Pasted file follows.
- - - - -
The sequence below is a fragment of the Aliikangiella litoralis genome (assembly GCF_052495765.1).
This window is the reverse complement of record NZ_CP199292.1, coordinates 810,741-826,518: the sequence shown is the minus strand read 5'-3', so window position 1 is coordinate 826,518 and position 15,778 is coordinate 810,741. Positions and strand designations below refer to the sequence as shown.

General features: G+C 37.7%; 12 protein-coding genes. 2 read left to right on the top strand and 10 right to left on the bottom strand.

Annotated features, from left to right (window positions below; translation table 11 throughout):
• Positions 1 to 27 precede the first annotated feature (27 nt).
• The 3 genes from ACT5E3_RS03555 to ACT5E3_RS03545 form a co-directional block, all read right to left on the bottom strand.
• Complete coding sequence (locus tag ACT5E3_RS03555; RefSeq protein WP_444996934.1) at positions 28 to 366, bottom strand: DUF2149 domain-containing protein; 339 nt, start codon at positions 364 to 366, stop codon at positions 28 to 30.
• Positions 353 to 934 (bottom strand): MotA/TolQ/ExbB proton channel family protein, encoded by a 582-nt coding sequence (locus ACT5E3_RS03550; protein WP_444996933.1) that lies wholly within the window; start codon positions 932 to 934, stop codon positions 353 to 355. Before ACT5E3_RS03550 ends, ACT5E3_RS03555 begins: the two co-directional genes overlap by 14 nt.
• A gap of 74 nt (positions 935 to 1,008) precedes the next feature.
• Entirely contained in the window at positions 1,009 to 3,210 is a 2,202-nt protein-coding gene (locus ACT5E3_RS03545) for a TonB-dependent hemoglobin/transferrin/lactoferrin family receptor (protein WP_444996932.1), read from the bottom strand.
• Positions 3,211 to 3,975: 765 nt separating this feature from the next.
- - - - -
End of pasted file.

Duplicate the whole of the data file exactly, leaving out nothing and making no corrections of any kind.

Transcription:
The sequence below is a fragment of the Aliikangiella litoralis genome (assembly GCF_052495765.1).
This window is the reverse complement of record NZ_CP199292.1, coordinates 810,741-826,518: the sequence shown is the minus strand read 5'-3', so window position 1 is coordinate 826,518 and position 15,778 is coordinate 810,741. Positions and strand designations below refer to the sequence as shown.

General features: G+C 37.7%; 12 protein-coding genes. 2 read left to right on the top strand and 10 right to left on the bottom strand.

Annotated features, from left to right (window positions below; translation table 11 throughout):
• Positions 1 to 27 precede the first annotated feature (27 nt).
• The 3 genes from ACT5E3_RS03555 to ACT5E3_RS03545 form a co-directional block, all read right to left on the bottom strand.
• Complete coding sequence (locus tag ACT5E3_RS03555; RefSeq protein WP_444996934.1) at positions 28 to 366, bottom strand: DUF2149 domain-containing protein; 339 nt, start codon at positions 364 to 366, stop codon at positions 28 to 30.
• Positions 353 to 934 (bottom strand): MotA/TolQ/ExbB proton channel family protein, encoded by a 582-nt coding sequence (locus ACT5E3_RS03550; protein WP_444996933.1) that lies wholly within the window; start codon positions 932 to 934, stop codon positions 353 to 355. Before ACT5E3_RS03550 ends, ACT5E3_RS03555 begins: the two co-directional genes overlap by 14 nt.
• A gap of 74 nt (positions 935 to 1,008) precedes the next feature.
• Entirely contained in the window at positions 1,009 to 3,210 is a 2,202-nt protein-coding gene (locus ACT5E3_RS03545) for a TonB-dependent hemoglobin/transferrin/lactoferrin family receptor (protein WP_444996932.1), read from the bottom strand.
• Positions 3,211 to 3,975: 765 nt separating this feature from the next.